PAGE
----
Iranians consume around 5 lb of tea per capita per year, which makes them one of the top tea drinkers worldwide.
The preferred tea of this Middle East nation is Black tea. They drink it in the morning, during and after each meal, and before going to bed.
History of Iranian Tea
Persia (today’s Iran) was an enormous empire and the bridge for trading goods between China and Europe.
The first tea that reached Persian soil was Green tea in the 16th century via the famous Silk Road.
The tea-drinking tradition rapidly replaced coffee rituals in the Qaveh Khaneh (popular coffee houses in Iran).
People started enjoying a warm cup of tea much more than coffee, especially with their first encounters with the highly-caffeinated Black tea.
Tea Culture in Iran
Today, after many centuries, Black tea remains the favorite choice of Iranian people.
Furthermore, the Qaveh Khaneh are still as popular as in the old times, they still have the same name, although the main beverage served nowadays is tea.
These cozy and warm venues are a melting pot of different generations of people from various backgrounds.
Here you can find anyone from college students enjoying a cup of tea to elderly businessmen planning on a new project.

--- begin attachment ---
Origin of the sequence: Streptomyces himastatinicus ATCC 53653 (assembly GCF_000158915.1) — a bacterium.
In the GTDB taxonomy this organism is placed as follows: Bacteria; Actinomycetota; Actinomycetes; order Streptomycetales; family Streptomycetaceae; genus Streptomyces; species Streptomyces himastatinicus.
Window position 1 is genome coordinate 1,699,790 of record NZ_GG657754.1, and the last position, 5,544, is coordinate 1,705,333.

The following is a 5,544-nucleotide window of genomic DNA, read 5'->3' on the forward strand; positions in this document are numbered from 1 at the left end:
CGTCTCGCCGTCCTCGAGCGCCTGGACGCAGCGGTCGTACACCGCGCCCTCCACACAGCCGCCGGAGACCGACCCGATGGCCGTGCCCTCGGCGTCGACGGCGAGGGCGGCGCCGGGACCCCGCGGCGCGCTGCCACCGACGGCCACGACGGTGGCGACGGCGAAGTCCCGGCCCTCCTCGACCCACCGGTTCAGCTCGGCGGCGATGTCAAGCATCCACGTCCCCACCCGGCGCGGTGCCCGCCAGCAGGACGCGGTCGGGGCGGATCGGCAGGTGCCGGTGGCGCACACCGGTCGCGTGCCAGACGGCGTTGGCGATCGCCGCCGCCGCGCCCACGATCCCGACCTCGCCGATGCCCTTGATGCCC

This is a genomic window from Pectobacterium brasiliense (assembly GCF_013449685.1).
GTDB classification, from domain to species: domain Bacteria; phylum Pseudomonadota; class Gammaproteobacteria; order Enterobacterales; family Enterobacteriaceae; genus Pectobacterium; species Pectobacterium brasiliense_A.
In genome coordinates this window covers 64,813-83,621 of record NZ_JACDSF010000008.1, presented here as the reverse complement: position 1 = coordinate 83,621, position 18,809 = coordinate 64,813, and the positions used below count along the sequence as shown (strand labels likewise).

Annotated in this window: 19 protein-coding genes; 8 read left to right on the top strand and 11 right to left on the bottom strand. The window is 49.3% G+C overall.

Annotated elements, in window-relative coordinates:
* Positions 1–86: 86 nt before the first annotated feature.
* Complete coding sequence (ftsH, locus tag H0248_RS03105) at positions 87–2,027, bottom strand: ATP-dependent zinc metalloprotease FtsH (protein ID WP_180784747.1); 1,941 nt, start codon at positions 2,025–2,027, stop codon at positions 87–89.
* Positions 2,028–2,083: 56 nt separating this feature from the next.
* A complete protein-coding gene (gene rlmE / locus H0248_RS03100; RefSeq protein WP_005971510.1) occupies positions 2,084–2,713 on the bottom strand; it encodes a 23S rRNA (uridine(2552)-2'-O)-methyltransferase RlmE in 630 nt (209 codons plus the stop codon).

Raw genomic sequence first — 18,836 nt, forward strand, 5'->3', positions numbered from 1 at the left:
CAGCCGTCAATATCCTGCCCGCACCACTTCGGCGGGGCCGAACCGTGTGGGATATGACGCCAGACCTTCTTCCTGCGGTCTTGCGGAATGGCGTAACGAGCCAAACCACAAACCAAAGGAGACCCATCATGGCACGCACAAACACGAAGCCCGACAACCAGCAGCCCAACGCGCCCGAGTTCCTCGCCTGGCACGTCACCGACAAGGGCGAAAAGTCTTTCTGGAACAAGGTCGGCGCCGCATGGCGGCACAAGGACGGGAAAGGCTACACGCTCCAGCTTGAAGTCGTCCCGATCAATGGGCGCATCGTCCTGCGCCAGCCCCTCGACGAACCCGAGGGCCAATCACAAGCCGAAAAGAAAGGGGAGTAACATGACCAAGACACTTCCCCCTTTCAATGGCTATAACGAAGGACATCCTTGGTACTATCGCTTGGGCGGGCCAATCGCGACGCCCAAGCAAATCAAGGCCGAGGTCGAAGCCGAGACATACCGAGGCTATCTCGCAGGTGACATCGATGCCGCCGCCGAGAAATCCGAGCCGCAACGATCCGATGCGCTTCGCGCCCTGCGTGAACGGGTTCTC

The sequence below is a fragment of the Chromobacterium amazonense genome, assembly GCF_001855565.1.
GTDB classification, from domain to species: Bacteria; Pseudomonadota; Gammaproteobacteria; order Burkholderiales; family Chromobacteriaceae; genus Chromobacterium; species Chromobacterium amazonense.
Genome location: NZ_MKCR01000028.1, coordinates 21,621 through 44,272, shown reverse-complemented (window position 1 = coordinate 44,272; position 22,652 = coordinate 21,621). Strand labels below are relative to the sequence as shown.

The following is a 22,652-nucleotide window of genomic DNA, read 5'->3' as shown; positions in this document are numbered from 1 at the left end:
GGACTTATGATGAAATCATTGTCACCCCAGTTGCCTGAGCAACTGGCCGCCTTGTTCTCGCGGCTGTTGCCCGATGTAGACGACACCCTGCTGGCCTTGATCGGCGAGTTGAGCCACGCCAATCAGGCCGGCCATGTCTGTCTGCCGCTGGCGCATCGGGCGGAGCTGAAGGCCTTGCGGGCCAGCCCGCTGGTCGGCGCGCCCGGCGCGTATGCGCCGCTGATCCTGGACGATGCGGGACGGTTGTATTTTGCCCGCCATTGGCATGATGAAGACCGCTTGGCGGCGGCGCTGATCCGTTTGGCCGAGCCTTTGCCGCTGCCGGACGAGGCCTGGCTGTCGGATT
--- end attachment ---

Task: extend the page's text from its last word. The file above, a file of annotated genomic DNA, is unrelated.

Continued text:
Black tea in teahouses is always stronger than the one prepared at home, and it is never served with milk.
Cha-ee Iranian Tea
Iranians call their tea Cha-ee. It is usually an Indian Black tea or Sri Lankan Black tea.
Heavily influenced by Russian tea tradition, Iranians brew their tea in a samovar, but with a design adapted to their own culture.
Stirring sugar cubes in the tea is a big NO-NO in Iran. What they do is pour the tea over the sugar cubes or dip the cubes in the tea and then hold them between the teeth.
Sweet Cha-ee tea is only consumed during breakfast, otherwise, they drink it strong and plain.
They also use a Ketri (water kettle) to warm up the water and then pour it into a teapot with loose-leaf tea.
Cardamom, saffron, and dry rose petals are a common addition to the homemade Cha-ee.
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